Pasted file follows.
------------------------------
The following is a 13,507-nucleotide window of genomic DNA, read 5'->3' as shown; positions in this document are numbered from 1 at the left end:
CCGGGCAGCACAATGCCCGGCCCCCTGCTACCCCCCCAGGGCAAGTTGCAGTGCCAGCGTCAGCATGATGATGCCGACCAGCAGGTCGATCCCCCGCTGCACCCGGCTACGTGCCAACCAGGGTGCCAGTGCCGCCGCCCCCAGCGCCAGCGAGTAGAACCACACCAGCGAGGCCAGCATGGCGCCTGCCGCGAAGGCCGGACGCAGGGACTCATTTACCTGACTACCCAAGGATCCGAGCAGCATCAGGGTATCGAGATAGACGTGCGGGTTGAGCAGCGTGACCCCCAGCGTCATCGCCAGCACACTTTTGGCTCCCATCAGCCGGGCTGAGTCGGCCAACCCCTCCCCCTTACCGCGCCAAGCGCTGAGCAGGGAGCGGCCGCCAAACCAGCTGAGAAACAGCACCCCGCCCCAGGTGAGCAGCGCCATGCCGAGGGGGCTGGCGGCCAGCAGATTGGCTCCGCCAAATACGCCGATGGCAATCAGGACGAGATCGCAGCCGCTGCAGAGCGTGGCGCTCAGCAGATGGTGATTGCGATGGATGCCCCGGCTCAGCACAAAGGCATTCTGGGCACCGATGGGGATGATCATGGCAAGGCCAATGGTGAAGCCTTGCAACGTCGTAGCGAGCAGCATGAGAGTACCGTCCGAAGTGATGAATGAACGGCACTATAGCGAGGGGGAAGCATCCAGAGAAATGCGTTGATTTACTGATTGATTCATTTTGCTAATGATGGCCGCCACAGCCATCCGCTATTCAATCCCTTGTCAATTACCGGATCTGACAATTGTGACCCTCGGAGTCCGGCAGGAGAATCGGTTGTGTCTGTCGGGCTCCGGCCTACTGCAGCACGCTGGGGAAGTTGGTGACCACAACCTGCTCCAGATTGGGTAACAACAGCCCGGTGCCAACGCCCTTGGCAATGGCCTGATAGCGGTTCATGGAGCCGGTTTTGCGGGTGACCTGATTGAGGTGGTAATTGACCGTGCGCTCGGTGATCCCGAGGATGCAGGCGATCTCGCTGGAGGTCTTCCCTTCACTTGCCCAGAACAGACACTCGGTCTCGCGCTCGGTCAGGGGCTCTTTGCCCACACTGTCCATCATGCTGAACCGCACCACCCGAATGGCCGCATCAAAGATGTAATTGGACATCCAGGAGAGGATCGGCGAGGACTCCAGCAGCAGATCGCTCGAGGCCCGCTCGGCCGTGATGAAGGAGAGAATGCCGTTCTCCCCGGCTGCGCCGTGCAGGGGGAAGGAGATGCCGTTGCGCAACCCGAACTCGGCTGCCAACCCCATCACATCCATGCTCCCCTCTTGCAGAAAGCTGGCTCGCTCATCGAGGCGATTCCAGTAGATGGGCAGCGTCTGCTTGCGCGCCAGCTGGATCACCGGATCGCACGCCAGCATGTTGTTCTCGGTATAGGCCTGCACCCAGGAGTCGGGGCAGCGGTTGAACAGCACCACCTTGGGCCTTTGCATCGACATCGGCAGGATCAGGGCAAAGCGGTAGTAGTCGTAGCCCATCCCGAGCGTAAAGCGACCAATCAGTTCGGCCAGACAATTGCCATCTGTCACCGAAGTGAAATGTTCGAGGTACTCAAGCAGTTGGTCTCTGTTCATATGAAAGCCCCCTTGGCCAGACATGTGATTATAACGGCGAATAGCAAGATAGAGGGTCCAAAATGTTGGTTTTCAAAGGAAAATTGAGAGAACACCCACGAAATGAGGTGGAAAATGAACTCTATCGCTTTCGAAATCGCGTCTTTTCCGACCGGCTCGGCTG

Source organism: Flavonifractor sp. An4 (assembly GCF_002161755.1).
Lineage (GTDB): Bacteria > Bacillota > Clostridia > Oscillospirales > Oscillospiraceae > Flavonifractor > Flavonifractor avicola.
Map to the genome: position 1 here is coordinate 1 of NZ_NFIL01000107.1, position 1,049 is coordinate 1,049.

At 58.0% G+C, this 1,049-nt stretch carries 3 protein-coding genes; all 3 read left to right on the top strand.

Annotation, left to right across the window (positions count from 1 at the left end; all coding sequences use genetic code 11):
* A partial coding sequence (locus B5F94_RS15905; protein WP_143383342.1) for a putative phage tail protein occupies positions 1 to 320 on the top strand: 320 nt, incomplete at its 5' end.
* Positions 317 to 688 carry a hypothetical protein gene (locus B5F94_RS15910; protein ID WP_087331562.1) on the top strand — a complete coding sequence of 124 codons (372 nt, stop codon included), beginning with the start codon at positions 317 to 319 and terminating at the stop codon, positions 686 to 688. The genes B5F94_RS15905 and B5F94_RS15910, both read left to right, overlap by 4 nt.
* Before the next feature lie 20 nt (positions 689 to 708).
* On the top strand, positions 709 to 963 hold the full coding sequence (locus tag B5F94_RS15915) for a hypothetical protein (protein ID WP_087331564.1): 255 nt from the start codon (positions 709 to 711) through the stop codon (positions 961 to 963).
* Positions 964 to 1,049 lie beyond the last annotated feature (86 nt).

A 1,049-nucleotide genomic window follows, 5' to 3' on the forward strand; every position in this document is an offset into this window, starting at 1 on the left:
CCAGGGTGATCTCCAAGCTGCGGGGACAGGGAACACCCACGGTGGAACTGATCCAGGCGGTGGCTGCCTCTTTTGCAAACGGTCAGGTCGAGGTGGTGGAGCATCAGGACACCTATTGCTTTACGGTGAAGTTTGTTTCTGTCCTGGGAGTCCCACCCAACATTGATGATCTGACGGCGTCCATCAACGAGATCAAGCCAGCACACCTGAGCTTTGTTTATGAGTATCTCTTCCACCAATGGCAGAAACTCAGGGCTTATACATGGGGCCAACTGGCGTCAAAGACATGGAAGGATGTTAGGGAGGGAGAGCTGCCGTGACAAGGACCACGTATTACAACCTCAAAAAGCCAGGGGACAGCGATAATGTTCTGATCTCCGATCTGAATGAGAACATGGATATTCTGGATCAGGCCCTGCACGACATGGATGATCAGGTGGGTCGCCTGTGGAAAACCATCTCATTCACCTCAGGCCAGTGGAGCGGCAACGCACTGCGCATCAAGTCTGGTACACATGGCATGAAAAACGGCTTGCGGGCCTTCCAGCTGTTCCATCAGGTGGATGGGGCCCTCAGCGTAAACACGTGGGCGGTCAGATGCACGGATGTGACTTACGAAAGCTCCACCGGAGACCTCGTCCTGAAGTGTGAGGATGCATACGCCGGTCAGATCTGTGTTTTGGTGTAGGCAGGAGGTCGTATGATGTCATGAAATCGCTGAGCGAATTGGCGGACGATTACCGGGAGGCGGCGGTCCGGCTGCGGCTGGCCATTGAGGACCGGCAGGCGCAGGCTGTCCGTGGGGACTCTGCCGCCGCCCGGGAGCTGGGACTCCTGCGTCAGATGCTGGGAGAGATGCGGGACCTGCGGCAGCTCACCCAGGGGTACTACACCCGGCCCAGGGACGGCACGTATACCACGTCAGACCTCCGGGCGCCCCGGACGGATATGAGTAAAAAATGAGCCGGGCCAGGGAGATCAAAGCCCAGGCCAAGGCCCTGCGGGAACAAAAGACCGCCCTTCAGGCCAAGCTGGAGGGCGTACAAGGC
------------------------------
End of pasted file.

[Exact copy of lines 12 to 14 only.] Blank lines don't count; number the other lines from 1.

* Positions 964 to 1,049 lie beyond the last annotated feature (86 nt).

A 1,049-nucleotide genomic window follows, 5' to 3' on the forward strand; every position in this document is an offset into this window, starting at 1 on the left:
CCAGGGTGATCTCCAAGCTGCGGGGACAGGGAACACCCACGGTGGAACTGATCCAGGCGGTGGCTGCCTCTTTTGCAAACGGTCAGGTCGAGGTGGTGGAGCATCAGGACACCTATTGCTTTACGGTGAAGTTTGTTTCTGTCCTGGGAGTCCCACCCAACATTGATGATCTGACGGCGTCCATCAACGAGATCAAGCCAGCACACCTGAGCTTTGTTTATGAGTATCTCTTCCACCAATGGCAGAAACTCAGGGCTTATACATGGGGCCAACTGGCGTCAAAGACATGGAAGGATGTTAGGGAGGGAGAGCTGCCGTGACAAGGACCACGTATTACAACCTCAAAAAGCCAGGGGACAGCGATAATGTTCTGATCTCCGATCTGAATGAGAACATGGATATTCTGGATCAGGCCCTGCACGACATGGATGATCAGGTGGGTCGCCTGTGGAAAACCATCTCATTCACCTCAGGCCAGTGGAGCGGCAACGCACTGCGCATCAAGTCTGGTACACATGGCATGAAAAACGGCTTGCGGGCCTTCCAGCTGTTCCATCAGGTGGATGGGGCCCTCAGCGTAAACACGTGGGCGGTCAGATGCACGGATGTGACTTACGAAAGCTCCACCGGAGACCTCGTCCTGAAGTGTGAGGATGCATACGCCGGTCAGATCTGTGTTTTGGTGTAGGCAGGAGGTCGTATGATGTCATGAAATCGCTGAGCGAATTGGCGGACGATTACCGGGAGGCGGCGGTCCGGCTGCGGCTGGCCATTGAGGACCGGCAGGCGCAGGCTGTCCGTGGGGACTCTGCCGCCGCCCGGGAGCTGGGACTCCTGCGTCAGATGCTGGGAGAGATGCGGGACCTGCGGCAGCTCACCCAGGGGTACTACACCCGGCCCAGGGACGGCACGTATACCACGTCAGACCTCCGGGCGCCCCGGACGGATATGAGTAAAAAATGAGCCGGGCCAGGGAGATCAAAGCCCAGGCCAAGGCCCTGCGGGAACAAAAGACCGCCCTTCAGGCCAAGCTGGAGGGCGTACAAGGC